Since the South and Southeast Asia, with their large population base and rapid technology adoption trend, contain the real growth markets, global investment attention is there now and over the 2019-20 period there the technology startups alone raised over $50 billion, said technology entrepreneur AKM Fahim Mashroor, a former president of Bangladesh Association of Software and Information Services. 

Global startup funding was around $300 billion in 2020, up from $281 billion in 2019, according to the global compilation reports which track the deal announcements.  

In the first half of 2021, global fundraising was 2.3 times up year-on-year. 

Bangladesh still scratching the surface 

“The percentage growth in Bangladesh may look very impressive, but we have to remember that our startup funding base is still kissing the ground, if compared to our peer economies,” said Muallem A Chowdhury of Brummer and Partners. 

In 2020, Indian startups received over $11 billion, which is set for a big jump this year as the year-to-date figure was at nearly $17 billion in mid-August, according to international data analytics firm Global Data. 

India, entering into the startup culture way ahead of its regional peers, now also has a large startup investor base who are looking for opportunities in regional markets too. 

Pakistan, up to August, registered around $200 million fundraising by its startups this year, against $66 million in the last year, according to complied reports. 

Vietnam, Bangladesh’s rival in the apparel export markets, has already emerged as a startup fundraising hub in a short period and it is competing with the regional giants such as Singapore, especially in the technology arena. 

In 2020, Vietnamese startups’ fundraising nearly halved to $451 million owing to the pandemic and it is recovering well this year. 

Investment size in various stages of the startups’ growth path is also comparatively small here in Bangladesh, except the case of ShopUp.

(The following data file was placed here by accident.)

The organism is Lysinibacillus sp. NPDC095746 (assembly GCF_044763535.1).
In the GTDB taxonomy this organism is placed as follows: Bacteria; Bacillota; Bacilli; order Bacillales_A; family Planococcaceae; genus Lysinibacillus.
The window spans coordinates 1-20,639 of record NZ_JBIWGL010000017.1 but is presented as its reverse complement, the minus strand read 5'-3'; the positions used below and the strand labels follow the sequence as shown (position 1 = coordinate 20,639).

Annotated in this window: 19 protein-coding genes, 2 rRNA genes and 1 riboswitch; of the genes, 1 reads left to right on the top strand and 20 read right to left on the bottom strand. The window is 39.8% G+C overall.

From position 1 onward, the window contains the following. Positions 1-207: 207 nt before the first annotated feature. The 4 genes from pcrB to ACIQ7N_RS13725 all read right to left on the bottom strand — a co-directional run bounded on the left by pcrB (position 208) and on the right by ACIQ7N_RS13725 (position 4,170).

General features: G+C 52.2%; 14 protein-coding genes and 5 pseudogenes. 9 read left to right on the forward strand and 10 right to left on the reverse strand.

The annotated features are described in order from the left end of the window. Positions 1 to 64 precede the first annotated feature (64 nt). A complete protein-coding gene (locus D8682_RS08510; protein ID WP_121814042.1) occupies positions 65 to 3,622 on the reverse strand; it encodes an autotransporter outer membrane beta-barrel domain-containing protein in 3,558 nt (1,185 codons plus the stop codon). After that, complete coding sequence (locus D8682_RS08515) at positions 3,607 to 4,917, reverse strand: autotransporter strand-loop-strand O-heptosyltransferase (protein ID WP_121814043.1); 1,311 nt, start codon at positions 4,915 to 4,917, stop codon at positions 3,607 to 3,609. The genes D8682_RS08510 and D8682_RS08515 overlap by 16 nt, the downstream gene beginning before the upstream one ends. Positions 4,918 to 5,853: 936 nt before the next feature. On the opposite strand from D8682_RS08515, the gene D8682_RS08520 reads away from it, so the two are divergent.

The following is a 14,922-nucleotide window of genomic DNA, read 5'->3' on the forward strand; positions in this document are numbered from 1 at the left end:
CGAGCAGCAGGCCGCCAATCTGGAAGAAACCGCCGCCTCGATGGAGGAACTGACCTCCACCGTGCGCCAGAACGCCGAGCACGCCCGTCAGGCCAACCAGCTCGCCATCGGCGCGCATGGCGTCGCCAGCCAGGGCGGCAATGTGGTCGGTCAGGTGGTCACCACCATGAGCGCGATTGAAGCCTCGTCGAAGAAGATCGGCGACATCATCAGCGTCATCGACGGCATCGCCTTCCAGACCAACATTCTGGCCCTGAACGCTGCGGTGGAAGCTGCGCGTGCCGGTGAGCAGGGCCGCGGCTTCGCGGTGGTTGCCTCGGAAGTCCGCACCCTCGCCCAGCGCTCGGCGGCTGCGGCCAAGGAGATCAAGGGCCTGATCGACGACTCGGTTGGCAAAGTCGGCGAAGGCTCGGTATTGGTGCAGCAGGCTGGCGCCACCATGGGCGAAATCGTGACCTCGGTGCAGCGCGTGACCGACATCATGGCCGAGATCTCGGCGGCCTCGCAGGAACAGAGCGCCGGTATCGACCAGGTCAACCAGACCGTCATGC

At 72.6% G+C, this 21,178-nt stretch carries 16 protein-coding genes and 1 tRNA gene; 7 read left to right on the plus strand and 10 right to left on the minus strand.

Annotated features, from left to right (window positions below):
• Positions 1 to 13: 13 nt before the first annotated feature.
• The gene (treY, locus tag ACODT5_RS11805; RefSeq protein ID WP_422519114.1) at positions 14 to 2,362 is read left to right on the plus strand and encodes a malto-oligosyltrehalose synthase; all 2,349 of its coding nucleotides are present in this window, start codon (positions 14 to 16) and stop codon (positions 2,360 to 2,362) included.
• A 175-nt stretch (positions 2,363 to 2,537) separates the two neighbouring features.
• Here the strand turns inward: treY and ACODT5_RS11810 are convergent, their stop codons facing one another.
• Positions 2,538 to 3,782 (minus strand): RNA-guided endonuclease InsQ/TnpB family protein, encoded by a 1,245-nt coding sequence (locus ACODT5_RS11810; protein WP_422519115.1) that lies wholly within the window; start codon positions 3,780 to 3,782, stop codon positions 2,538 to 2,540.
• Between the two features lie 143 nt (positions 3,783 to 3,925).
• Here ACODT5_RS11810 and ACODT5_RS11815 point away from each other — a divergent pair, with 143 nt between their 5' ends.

“Maybe, we began startup a decade ago and had success stories such as mobile financial services giant bKash, ride-sharing to food delivery platforms such as Pathao, grocery e-commerce Chaldal, but the right startup culture and a supportive ecosystem are yet to flourish here,” said Shawkat Hossain, one of the founders of the country’s first venture capital firm BD Ventures Ltd.  

“We need three things – good startups, talent of founders and the investors – for a healthy fundraising environment,” said Asif Khan. 

For the needed boom in fundraising, the ecosystem should be improved and must offer win-win solutions to all the parties concerned. 

Bottlenecks 

Rahat Ahmed, Founding Partner & CEO of New York-based Bangladesh-focused venture investment fund Anchorless Bangladesh, observes there are not too many fundable startups because their quality is not up to par.

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He feels local corporates need to invest in startups to benefit both themselves and the potential startups.

Most big fundraisers in Bangladesh are virtually forced to receive foreign investments through their foreign holding companies since global investors are comfortable to deal within the jurisdictions of regional financial hubs, such as Singapore, said industry people. 

And that is depriving Bangladesh of appearing stronger in the global deal fact sheets, even though the investors know that their money to be utilised in Bangladesh.  

Alongside communicating the potentials of the local market and startup talents, Bangladesh also needs to ensure that the legal and regulatory system supports international venture capital investors’ comfort, said Shawkat Hossain of the VCPEAB.  

Unlike portfolio investments or simple acquisition deals observed in Bangladesh, startup investment involves some complex clauses in deals and local regulations and majority professionals are in need to catch up, said a local manager of a foreign venture capital firm. 

Just like the entries, Bangladesh needs to smartly treat investors’ exits too as the investors care about their exit routes a lot, he said referring to disputes with the central bank regarding valuation of non-listed companies during foreign investors’ exit. 

Bangladesh Association of Software and Information Services President Syed Almas Kabir said the aggregate of over $300 million investment in Bangladeshi startups is not a high amount, but things are going in the right direction as talents are emerging and also the investors are paying attention to Bangladeshi startups.

The government also created a venture capital fund to support startups and he stressed finding the right startup to invest from the state fund.